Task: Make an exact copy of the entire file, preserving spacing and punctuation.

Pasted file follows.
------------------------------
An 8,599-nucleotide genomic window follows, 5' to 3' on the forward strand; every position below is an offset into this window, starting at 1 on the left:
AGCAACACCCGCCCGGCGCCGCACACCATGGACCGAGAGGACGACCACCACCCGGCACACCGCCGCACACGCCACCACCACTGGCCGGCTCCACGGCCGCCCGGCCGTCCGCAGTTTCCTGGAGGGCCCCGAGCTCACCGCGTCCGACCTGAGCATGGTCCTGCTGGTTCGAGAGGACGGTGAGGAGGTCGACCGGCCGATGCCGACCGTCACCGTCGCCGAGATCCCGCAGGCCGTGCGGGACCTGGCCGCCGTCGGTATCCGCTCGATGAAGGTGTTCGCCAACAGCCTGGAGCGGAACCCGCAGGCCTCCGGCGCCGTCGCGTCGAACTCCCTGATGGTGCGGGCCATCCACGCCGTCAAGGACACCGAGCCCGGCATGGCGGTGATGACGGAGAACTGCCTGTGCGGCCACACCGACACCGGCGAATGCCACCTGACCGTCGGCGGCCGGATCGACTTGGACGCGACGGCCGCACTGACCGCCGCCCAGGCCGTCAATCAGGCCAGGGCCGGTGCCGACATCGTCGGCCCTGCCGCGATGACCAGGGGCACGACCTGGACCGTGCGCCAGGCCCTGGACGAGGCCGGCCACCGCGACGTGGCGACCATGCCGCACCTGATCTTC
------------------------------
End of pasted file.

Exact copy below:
An 8,599-nucleotide genomic window follows, 5' to 3' on the forward strand; every position below is an offset into this window, starting at 1 on the left:
AGCAACACCCGCCCGGCGCCGCACACCATGGACCGAGAGGACGACCACCACCCGGCACACCGCCGCACACGCCACCACCACTGGCCGGCTCCACGGCCGCCCGGCCGTCCGCAGTTTCCTGGAGGGCCCCGAGCTCACCGCGTCCGACCTGAGCATGGTCCTGCTGGTTCGAGAGGACGGTGAGGAGGTCGACCGGCCGATGCCGACCGTCACCGTCGCCGAGATCCCGCAGGCCGTGCGGGACCTGGCCGCCGTCGGTATCCGCTCGATGAAGGTGTTCGCCAACAGCCTGGAGCGGAACCCGCAGGCCTCCGGCGCCGTCGCGTCGAACTCCCTGATGGTGCGGGCCATCCACGCCGTCAAGGACACCGAGCCCGGCATGGCGGTGATGACGGAGAACTGCCTGTGCGGCCACACCGACACCGGCGAATGCCACCTGACCGTCGGCGGCCGGATCGACTTGGACGCGACGGCCGCACTGACCGCCGCCCAGGCCGTCAATCAGGCCAGGGCCGGTGCCGACATCGTCGGCCCTGCCGCGATGACCAGGGGCACGACCTGGACCGTGCGCCAGGCCCTGGACGAGGCCGGCCACCGCGACGTGGCGACCATGCCGCACCTGATCTTC